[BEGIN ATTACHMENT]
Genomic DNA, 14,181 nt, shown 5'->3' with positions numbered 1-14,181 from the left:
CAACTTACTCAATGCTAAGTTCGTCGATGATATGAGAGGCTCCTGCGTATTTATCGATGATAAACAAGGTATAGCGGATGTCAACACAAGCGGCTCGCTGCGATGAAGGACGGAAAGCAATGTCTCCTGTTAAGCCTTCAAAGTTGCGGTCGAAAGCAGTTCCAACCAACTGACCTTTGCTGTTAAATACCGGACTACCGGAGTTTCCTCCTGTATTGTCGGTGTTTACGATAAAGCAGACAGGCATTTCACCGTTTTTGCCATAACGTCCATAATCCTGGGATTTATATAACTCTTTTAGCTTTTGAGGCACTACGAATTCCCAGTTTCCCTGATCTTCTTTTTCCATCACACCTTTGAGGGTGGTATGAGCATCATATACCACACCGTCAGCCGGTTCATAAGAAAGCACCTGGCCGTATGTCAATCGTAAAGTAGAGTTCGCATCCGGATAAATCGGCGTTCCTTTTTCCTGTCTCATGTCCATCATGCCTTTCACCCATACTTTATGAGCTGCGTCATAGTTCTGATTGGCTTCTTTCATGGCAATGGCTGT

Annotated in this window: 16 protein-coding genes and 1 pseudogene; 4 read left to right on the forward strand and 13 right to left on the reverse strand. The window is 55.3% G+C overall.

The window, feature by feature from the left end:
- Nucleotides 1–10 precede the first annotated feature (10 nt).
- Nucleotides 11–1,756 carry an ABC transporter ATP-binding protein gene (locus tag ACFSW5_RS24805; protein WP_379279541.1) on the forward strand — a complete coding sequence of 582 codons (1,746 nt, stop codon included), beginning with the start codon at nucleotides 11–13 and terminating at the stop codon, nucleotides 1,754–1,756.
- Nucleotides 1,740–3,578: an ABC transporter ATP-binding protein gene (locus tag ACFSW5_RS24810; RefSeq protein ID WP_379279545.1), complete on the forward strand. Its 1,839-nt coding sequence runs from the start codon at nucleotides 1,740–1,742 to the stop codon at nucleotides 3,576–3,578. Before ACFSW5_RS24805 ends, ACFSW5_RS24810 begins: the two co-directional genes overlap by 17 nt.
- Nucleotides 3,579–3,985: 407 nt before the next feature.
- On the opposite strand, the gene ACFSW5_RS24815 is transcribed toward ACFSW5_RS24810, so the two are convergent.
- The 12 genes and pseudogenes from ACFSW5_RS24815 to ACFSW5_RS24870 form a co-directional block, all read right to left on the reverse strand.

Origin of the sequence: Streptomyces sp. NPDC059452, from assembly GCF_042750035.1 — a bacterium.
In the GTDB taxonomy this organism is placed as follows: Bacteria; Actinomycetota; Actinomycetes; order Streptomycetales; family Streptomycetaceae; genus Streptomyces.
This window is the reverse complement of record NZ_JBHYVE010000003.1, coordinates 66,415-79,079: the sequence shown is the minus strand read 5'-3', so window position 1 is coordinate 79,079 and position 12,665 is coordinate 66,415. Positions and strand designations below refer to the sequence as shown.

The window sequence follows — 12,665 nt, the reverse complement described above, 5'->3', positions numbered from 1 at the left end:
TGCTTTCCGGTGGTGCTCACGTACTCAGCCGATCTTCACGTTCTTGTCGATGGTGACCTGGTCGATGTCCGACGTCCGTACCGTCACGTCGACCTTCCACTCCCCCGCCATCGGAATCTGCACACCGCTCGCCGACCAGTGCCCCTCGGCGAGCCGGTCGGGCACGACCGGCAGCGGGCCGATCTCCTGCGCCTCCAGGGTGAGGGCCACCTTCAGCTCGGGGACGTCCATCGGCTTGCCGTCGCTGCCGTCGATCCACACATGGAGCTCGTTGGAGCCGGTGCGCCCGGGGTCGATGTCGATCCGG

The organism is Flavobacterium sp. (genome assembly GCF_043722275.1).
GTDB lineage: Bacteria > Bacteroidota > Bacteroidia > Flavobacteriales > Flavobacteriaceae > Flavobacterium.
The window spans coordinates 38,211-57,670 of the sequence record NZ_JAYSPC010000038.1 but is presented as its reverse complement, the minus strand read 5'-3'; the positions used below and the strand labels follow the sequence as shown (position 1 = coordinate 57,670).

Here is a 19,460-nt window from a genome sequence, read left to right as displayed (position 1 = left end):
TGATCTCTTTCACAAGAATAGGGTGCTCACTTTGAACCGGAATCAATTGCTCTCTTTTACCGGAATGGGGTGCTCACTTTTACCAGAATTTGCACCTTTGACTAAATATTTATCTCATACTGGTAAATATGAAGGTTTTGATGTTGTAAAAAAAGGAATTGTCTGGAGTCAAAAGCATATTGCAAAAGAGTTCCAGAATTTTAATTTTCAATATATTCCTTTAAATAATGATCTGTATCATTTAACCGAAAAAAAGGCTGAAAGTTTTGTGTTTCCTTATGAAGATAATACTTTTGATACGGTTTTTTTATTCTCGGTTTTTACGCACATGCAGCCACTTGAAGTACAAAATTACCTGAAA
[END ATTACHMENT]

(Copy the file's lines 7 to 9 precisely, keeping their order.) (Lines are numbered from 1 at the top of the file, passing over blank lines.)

- Nucleotides 1,740–3,578: an ABC transporter ATP-binding protein gene (locus tag ACFSW5_RS24810; RefSeq protein ID WP_379279545.1), complete on the forward strand. Its 1,839-nt coding sequence runs from the start codon at nucleotides 1,740–1,742 to the stop codon at nucleotides 3,576–3,578. Before ACFSW5_RS24805 ends, ACFSW5_RS24810 begins: the two co-directional genes overlap by 17 nt.
- Nucleotides 3,579–3,985: 407 nt before the next feature.
- On the opposite strand, the gene ACFSW5_RS24815 is transcribed toward ACFSW5_RS24810, so the two are convergent.